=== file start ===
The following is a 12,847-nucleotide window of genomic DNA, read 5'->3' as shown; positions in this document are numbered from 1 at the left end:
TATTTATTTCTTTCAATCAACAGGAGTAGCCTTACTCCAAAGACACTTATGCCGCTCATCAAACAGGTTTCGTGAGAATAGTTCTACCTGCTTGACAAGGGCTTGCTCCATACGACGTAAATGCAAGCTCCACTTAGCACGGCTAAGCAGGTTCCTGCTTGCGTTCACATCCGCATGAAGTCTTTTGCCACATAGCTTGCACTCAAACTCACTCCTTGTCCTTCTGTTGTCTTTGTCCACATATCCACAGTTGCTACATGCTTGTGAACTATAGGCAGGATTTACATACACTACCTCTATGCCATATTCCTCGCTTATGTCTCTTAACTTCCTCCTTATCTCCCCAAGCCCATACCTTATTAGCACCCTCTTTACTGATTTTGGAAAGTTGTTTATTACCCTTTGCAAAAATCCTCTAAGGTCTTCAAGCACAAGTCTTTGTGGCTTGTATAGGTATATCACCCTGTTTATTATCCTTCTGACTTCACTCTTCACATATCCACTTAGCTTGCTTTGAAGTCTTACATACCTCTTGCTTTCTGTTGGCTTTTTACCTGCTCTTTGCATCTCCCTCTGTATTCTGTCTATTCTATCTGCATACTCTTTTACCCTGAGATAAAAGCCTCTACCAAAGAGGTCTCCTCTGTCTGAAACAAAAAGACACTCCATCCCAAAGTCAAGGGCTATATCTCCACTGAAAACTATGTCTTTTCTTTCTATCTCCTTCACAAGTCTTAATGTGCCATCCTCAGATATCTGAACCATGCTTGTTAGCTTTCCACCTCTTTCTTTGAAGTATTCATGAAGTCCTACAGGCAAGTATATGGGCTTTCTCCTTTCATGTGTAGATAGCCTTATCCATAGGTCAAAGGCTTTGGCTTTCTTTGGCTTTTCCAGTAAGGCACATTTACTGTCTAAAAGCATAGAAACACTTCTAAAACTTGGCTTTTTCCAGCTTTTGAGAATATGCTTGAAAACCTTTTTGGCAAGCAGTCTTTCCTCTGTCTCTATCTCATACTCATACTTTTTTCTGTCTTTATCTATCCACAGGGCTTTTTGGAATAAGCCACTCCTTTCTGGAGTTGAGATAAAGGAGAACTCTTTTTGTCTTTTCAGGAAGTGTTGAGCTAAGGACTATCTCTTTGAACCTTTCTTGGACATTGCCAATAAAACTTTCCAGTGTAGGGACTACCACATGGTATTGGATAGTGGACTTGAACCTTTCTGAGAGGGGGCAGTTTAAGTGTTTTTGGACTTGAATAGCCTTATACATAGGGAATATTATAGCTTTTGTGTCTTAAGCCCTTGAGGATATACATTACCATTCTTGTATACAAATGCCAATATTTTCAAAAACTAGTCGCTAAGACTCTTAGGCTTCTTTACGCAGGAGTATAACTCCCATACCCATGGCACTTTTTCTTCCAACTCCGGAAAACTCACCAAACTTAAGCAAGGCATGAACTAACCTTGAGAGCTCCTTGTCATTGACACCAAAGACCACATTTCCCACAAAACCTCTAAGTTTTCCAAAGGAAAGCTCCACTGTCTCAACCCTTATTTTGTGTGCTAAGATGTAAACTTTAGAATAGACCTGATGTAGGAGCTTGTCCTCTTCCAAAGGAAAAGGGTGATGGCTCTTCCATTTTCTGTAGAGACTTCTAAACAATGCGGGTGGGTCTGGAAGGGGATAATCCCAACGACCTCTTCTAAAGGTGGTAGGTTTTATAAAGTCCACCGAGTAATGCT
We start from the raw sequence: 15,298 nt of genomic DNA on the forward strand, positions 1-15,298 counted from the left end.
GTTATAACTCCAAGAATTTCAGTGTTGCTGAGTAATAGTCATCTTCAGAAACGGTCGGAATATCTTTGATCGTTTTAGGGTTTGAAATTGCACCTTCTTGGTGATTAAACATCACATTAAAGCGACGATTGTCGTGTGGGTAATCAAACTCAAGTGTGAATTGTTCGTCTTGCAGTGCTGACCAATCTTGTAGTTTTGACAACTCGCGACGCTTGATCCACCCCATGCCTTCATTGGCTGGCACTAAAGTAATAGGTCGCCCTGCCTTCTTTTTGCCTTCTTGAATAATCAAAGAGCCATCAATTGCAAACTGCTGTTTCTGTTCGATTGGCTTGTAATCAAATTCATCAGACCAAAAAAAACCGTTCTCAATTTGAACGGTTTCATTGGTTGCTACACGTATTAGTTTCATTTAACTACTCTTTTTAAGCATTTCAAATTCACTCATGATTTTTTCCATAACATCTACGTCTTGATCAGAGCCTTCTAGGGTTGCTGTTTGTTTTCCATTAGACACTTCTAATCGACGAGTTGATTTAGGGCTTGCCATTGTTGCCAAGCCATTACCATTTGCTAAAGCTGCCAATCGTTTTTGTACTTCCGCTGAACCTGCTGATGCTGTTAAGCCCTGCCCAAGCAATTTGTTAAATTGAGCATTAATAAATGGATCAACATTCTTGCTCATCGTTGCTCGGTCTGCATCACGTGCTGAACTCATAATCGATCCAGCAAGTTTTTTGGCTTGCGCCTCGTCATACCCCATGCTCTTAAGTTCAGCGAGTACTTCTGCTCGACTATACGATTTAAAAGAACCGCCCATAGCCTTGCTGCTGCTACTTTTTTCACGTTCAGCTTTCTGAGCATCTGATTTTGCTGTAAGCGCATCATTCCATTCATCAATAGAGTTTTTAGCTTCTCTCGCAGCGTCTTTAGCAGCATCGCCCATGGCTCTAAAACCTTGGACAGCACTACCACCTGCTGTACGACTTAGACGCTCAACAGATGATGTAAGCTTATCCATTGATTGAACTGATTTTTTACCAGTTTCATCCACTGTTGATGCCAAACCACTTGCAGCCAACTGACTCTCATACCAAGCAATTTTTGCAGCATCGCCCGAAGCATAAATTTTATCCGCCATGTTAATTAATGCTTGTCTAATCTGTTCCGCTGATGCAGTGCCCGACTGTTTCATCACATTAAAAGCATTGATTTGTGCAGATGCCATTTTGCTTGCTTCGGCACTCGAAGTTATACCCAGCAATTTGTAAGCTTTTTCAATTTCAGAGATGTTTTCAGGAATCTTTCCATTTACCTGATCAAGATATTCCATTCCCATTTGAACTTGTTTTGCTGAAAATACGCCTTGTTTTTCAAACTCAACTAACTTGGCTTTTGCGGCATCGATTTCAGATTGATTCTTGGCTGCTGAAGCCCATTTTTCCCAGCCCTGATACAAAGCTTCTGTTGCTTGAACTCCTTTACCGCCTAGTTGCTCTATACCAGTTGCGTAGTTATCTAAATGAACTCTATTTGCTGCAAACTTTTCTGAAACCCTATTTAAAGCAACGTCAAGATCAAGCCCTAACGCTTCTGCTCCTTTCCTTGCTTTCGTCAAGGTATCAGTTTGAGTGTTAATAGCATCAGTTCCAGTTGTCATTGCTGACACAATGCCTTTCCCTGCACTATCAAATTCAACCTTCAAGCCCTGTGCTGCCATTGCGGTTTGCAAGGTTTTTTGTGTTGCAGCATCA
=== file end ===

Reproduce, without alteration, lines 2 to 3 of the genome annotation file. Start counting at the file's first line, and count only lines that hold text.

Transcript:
TATTTATTTCTTTCAATCAACAGGAGTAGCCTTACTCCAAAGACACTTATGCCGCTCATCAAACAGGTTTCGTGAGAATAGTTCTACCTGCTTGACAAGGGCTTGCTCCATACGACGTAAATGCAAGCTCCACTTAGCACGGCTAAGCAGGTTCCTGCTTGCGTTCACATCCGCATGAAGTCTTTTGCCACATAGCTTGCACTCAAACTCACTCCTTGTCCTTCTGTTGTCTTTGTCCACATATCCACAGTTGCTACATGCTTGTGAACTATAGGCAGGATTTACATACACTACCTCTATGCCATATTCCTCGCTTATGTCTCTTAACTTCCTCCTTATCTCCCCAAGCCCATACCTTATTAGCACCCTCTTTACTGATTTTGGAAAGTTGTTTATTACCCTTTGCAAAAATCCTCTAAGGTCTTCAAGCACAAGTCTTTGTGGCTTGTATAGGTATATCACCCTGTTTATTATCCTTCTGACTTCACTCTTCACATATCCACTTAGCTTGCTTTGAAGTCTTACATACCTCTTGCTTTCTGTTGGCTTTTTACCTGCTCTTTGCATCTCCCTCTGTATTCTGTCTATTCTATCTGCATACTCTTTTACCCTGAGATAAAAGCCTCTACCAAAGAGGTCTCCTCTGTCTGAAACAAAAAGACACTCCATCCCAAAGTCAAGGGCTATATCTCCACTGAAAACTATGTCTTTTCTTTCTATCTCCTTCACAAGTCTTAATGTGCCATCCTCAGATATCTGAACCATGCTTGTTAGCTTTCCACCTCTTTCTTTGAAGTATTCATGAAGTCCTACAGGCAAGTATATGGGCTTTCTCCTTTCATGTGTAGATAGCCTTATCCATAGGTCAAAGGCTTTGGCTTTCTTTGGCTTTTCCAGTAAGGCACATTTACTGTCTAAAAGCATAGAAACACTTCTAAAACTTGGCTTTTTCCAGCTTTTGAGAATATGCTTGAAAACCTTTTTGGCAAGCAGTCTTTCCTCTGTCTCTATCTCATACTCATACTTTTTTCTGTCTTTATCTATCCACAGGGCTTTTTGGAATAAGCCACTCCTTTCTGGAGTTGAGATAAAGGAGAACTCTTTTTGTCTTTTCAGGAAGTGTTGAGCTAAGGACTATCTCTTTGAACCTTTCTTGGACATTGCCAATAAAACTTTCCAGTGTAGGGACTACCACATGGTATTGGATAGTGGACTTGAACCTTTCTGAGAGGGGGCAGTTTAAGTGTTTTTGGACTTGAATAGCCTTATACATAGGGAATATTATAGCTTTTGTGTCTTAAGCCCTTGAGGATATACATTACCATTCTTGTATACAAATGCCAATATTTTCAAAAACTAGTCGCTAAGACTCTTAGGCTTCTTTACGCAGGAGTATAACTCCCATACCCATGGCACTTTTTCTTCCAACTCCGGAAAACTCACCAAACTTAAGCAAGGCATGAACTAACCTTGAGAGCTCCTTGTCATTGACACCAAAGACCACATTTCCCACAAAACCTCTAAGTTTTCCAAAGGAAAGCTCCACTGTCTCAACCCTTATTTTGTGTGCTAAGATGTAAACTTTAGAATAGACCTGATGTAGGAGCTTGTCCTCTTCCAAAGGAAAAGGGTGATGGCTCTTCCATTTTCTGTAGAGACTTCTAAACAATGCGGGTGGGTCTGGAAGGGGATAATCCCAACGACCTCTTCTAAAGGTGGTAGGTTTTATAAAGTCCACCGAGTAATGCT
We start from the raw sequence: 15,298 nt of genomic DNA on the forward strand, positions 1-15,298 counted from the left end.